But node.ipc also added code to locate its users and wipe files if they were found within Russia or Belarus.
Malicious code of March 15, according to To Liran Tal, a researcher at cybersecurity firm Snyk. The new code is hidden in the base64-encoded data, so it’s hard to spot.
Shortly after downloading the code, a GitHub postal The virus went viral claiming the code hit a server run by a US NGO in Belarus and that the breach “resulted in the execution of your code and the erasure of more than 30,000 messages and files detailing what Russian military and government officials have committed in Ukraine” war crimes.”
According to Snyk, the code was still part of the package in less than a day. The purported sources from US NGOs have not been confirmed, nor has any organization issued a public statement about any damage.
“While this was a protest-motivated attack, it highlights a larger problem facing the software supply chain: transitive dependencies in your code can have a huge impact on your security,” Tal wrote.
This isn’t the first time open source developers have broken their own projects.In January, the author of another popular project called color added a Infinite loop Their code makes any server running it unusable until the problem is fixed.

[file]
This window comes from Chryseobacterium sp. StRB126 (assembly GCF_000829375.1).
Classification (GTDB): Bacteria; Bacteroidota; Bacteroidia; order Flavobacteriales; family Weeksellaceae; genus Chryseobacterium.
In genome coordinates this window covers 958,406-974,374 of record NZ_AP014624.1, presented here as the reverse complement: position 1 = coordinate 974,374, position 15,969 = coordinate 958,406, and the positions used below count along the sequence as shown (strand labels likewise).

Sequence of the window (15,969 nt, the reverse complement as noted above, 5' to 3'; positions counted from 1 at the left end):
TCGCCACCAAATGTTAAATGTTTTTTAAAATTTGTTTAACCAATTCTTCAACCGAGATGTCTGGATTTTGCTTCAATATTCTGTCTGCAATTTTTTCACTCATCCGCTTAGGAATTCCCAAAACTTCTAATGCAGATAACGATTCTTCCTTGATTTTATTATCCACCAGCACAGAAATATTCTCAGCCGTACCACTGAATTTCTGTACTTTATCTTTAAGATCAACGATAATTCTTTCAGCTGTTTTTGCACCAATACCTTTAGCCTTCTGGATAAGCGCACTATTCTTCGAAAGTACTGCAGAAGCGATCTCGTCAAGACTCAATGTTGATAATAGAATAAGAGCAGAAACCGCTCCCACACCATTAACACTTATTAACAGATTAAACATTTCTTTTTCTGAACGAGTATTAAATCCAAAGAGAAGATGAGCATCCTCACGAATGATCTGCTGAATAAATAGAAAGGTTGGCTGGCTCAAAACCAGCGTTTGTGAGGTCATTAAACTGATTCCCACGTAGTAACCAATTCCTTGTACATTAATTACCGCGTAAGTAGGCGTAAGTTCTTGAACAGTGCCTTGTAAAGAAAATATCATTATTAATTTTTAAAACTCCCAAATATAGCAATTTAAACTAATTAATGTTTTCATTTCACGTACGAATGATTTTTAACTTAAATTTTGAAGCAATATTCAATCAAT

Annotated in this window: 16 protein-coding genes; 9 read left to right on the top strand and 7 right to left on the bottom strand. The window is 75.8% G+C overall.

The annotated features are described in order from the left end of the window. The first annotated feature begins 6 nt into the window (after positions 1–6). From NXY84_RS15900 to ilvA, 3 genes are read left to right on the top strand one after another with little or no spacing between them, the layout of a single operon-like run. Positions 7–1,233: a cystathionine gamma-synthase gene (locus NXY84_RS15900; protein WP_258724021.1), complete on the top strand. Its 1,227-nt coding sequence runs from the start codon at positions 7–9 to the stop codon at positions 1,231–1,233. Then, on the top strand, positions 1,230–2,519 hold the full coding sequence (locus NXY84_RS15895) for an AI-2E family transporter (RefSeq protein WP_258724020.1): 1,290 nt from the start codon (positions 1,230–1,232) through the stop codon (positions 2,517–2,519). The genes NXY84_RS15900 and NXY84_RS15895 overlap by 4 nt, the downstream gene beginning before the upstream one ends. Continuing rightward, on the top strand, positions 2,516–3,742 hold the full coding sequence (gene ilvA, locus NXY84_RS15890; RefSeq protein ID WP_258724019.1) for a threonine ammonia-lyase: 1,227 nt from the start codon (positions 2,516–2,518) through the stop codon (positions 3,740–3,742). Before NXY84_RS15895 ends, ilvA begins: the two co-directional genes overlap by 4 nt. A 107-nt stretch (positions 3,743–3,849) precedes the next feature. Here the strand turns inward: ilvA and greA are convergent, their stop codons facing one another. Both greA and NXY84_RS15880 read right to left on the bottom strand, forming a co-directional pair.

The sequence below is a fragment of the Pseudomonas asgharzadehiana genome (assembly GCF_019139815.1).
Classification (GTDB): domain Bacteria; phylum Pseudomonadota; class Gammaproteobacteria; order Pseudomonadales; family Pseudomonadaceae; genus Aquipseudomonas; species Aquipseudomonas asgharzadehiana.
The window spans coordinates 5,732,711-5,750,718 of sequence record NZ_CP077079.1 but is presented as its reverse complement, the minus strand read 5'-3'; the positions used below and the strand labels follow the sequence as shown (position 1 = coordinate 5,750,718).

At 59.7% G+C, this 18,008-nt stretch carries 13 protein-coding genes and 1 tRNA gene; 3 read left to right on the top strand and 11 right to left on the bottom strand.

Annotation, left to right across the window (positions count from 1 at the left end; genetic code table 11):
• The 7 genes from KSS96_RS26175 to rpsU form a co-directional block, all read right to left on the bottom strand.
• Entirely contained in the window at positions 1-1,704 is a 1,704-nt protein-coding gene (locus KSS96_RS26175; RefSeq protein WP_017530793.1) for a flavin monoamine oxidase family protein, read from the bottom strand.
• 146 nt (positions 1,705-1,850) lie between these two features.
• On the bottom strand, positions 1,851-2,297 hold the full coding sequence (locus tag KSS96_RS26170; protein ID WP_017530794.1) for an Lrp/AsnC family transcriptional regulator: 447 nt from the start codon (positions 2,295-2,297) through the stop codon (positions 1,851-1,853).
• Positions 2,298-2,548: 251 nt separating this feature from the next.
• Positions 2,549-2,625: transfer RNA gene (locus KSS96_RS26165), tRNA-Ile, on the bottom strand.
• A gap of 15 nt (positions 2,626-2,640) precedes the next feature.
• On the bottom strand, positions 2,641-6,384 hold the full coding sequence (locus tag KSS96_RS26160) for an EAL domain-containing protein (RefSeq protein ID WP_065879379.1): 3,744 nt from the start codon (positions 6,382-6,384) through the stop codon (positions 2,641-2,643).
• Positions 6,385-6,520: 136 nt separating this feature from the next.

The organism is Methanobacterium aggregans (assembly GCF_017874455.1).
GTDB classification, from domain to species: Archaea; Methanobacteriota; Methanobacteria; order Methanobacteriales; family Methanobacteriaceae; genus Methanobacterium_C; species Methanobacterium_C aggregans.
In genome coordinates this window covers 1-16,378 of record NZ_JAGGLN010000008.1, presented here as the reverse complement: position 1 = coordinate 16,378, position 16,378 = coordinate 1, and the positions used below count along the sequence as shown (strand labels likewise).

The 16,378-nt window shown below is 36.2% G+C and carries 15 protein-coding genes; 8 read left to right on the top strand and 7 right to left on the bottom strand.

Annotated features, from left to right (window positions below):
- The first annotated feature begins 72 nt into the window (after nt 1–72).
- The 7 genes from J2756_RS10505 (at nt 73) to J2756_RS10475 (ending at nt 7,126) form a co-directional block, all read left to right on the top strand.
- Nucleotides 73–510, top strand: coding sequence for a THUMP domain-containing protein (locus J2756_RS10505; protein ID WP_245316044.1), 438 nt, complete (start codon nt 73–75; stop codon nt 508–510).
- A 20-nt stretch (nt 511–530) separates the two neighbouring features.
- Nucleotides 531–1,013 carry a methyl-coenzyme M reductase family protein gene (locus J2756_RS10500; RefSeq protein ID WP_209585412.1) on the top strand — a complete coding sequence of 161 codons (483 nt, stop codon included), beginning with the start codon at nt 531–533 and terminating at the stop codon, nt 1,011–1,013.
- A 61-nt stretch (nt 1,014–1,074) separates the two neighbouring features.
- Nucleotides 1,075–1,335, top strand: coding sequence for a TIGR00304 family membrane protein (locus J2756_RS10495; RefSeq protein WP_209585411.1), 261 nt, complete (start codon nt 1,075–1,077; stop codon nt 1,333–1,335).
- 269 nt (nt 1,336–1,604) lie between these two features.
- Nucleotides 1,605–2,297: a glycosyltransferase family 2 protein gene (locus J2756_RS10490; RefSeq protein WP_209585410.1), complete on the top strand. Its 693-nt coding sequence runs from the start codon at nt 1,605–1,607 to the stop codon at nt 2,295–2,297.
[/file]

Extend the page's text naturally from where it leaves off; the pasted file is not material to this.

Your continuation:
a new movement
Protestware is just the latest in many attempts by activists to use technology to break through Russian censorship and deliver an anti-war message.activists have been using Targeted advertising push news Ordinary Russians about the Ukrainian war, who would otherwise be at the mercy of accelerated censorship and ubiquitous state propaganda.Crowdsourcing Comment and Anti-war pop-up message It is a tactic that has been employed since the beginning of the Russian military invasion.
For the most part, the protest software is more proof that much of what we can publicly see from the cyberwar over Ukraine is directly related to the most important first information campaign.
Protestware could deliver a similar anti-war message, but there are concerns in the open source community that the potential for sabotage — especially if it goes beyond simple anti-intrusion messages and starts destroying data — could disrupt the open source ecosystem. Although it is not as well known as commercial software, Open source software is very important Run all aspects of the Internet.
“Pandora’s box is now open, and from then on those who use open source will feel xenophobic more than ever, including all,” wrote GitHub user NM17. “The trust factor of open source based on the goodwill of developers. It’s practically gone now, and more and more people are realizing that one day their library/app might be exploited to do/say whatever random development on the internet thinks is “the right thing to do”. This ‘protest’ has done no good.”